What Is Green Woodworking All About?

Green has become a popular color in the past decade for a number of reasons.  The term “green” often refers to something that is environmentally friendly; green tea has risen in popularity, and Starbucks even offers a green tea chai latte, which is actually quite good; the blood that runs through the veins of Boston Celtics fans is believed to be “green.”

Spiritually, green represents nature, growth, good health, and general well-being.  A green light means you can go.  Green gives a sense of optimism and a refreshing feeling.

Key Points:

  • Green woodworking refers to using unseasoned wood or wood that has not been dried
  • Green wood is often softer and easier to work with than seasoned wood
  • Joints made with green wood can become tighter as the wood shrinks and reaches moisture equilibrium with the surrounding environment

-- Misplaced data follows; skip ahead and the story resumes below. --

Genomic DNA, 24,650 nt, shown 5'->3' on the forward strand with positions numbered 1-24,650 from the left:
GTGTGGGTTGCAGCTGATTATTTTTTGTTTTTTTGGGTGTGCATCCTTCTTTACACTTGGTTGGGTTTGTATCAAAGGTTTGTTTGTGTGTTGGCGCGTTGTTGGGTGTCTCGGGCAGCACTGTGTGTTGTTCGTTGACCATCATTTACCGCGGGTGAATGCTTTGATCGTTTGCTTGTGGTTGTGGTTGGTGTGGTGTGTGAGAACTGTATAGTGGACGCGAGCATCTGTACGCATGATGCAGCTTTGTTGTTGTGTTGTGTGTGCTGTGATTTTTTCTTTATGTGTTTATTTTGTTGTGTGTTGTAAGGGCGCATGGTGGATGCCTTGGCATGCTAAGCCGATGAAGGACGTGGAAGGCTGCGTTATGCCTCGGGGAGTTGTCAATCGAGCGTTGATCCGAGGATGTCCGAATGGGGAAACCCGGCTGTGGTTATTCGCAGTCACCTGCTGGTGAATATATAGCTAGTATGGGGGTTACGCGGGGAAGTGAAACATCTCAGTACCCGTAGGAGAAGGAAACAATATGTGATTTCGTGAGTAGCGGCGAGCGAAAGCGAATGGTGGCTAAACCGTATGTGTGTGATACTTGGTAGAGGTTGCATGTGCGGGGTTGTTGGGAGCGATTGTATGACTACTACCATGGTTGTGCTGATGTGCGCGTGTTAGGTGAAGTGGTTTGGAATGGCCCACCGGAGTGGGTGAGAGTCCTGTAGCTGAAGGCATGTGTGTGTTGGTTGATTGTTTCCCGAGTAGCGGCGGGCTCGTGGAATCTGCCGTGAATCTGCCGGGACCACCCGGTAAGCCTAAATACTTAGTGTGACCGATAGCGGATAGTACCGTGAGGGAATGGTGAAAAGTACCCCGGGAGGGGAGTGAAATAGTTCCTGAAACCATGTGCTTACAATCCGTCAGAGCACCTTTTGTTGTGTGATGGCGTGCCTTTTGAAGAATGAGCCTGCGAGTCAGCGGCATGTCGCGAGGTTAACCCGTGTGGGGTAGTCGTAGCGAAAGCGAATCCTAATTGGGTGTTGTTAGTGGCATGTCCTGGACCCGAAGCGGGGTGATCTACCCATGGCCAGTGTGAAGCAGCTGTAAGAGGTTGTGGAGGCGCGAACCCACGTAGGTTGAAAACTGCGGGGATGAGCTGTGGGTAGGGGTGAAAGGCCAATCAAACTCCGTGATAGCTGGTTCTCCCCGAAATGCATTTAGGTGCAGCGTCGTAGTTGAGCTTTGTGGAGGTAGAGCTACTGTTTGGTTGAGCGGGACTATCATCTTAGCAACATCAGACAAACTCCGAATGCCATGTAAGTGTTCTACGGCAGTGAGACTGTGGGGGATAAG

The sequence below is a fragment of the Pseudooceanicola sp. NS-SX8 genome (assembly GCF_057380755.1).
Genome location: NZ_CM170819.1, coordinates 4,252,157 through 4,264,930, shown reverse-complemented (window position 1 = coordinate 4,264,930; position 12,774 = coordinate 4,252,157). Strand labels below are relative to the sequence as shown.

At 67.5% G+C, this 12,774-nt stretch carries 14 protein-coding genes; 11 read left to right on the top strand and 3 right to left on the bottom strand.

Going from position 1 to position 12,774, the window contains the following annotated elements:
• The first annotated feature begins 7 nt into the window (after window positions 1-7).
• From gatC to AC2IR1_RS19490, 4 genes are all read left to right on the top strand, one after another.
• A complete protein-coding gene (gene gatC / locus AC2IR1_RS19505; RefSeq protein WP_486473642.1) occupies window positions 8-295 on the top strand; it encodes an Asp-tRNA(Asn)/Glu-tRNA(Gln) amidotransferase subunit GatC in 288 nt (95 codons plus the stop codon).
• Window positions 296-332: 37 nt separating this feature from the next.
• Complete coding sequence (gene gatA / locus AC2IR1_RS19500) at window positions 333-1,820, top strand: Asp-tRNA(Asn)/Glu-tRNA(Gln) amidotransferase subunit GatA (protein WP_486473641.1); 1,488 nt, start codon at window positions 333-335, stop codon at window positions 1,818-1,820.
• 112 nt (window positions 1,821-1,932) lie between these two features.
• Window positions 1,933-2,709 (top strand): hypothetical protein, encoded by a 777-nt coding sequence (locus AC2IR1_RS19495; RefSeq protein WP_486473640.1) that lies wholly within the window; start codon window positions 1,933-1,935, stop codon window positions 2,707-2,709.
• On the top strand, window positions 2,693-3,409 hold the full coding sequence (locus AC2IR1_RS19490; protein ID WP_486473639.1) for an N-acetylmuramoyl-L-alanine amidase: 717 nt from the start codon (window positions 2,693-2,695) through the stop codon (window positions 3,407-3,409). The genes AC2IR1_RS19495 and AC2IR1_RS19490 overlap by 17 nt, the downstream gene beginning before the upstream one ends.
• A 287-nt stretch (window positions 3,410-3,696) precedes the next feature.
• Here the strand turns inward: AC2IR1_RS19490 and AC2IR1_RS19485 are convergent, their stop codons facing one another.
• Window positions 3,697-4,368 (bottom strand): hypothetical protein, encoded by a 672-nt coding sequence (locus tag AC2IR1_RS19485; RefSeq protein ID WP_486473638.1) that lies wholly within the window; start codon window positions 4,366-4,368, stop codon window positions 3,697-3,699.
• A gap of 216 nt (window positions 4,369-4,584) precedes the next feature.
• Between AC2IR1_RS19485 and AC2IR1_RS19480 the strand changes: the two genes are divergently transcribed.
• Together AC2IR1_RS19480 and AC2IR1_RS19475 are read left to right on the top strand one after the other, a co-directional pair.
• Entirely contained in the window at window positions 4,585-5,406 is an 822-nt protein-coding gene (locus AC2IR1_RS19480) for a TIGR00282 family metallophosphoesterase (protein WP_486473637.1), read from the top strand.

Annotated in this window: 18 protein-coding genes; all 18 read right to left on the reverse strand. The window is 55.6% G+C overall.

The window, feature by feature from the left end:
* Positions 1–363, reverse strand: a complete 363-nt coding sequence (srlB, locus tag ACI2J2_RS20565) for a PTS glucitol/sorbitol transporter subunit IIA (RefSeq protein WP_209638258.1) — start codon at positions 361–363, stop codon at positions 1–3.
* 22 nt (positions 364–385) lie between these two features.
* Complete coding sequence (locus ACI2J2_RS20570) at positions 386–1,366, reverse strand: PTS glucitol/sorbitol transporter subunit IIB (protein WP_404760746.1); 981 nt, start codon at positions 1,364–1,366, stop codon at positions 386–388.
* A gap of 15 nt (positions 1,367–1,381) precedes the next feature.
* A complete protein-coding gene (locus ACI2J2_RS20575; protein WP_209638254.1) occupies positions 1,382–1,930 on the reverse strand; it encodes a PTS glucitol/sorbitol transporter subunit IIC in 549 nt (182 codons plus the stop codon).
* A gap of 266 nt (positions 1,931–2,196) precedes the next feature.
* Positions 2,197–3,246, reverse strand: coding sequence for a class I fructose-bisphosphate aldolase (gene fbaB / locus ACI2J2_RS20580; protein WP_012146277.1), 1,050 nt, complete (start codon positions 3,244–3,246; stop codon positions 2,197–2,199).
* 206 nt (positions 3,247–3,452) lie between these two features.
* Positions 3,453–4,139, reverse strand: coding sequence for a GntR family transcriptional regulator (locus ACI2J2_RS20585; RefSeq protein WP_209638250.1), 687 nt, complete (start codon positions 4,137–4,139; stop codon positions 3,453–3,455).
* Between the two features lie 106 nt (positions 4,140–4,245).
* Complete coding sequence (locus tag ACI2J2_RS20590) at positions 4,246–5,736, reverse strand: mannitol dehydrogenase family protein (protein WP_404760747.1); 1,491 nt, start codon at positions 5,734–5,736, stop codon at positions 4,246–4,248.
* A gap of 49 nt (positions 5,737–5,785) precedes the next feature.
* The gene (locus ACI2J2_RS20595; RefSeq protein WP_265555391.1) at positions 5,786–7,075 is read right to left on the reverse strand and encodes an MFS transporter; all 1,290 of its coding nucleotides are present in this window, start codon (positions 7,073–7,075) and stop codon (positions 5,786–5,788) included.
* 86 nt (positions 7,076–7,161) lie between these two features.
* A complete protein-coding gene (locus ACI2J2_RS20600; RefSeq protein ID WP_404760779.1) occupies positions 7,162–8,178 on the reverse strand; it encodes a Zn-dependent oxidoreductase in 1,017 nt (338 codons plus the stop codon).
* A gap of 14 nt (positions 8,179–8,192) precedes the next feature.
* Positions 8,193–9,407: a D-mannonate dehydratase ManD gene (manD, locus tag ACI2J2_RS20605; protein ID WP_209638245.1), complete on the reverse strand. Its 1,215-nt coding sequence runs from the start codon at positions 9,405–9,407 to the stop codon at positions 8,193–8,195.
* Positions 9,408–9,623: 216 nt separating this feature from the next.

In our field, green woodworking has become a thing in the past decade, although it is not a new thing.  We find many green woodworkers now exclaiming the virtues and benefits of their “green” practice.  It goes back, though, to the earliest of woodworkers, well before the advent of power tools or even power.  

Green Woodworking Today

The term green in reference to woodworking refers to using unseasoned wood, rather than dry wood, for certain aspects of working with a piece of wood.  By unseasoned wood, we mean recently felled wood or wood that has not been kiln-dried, air-dried, or vacuum dried.

Stacked Lumber

We wrote about these processes recently, too, in reference to warping.  In fact, in green woodworking, wood might even be stored in water to keep its moisture content high until the woodworker is ready to use it.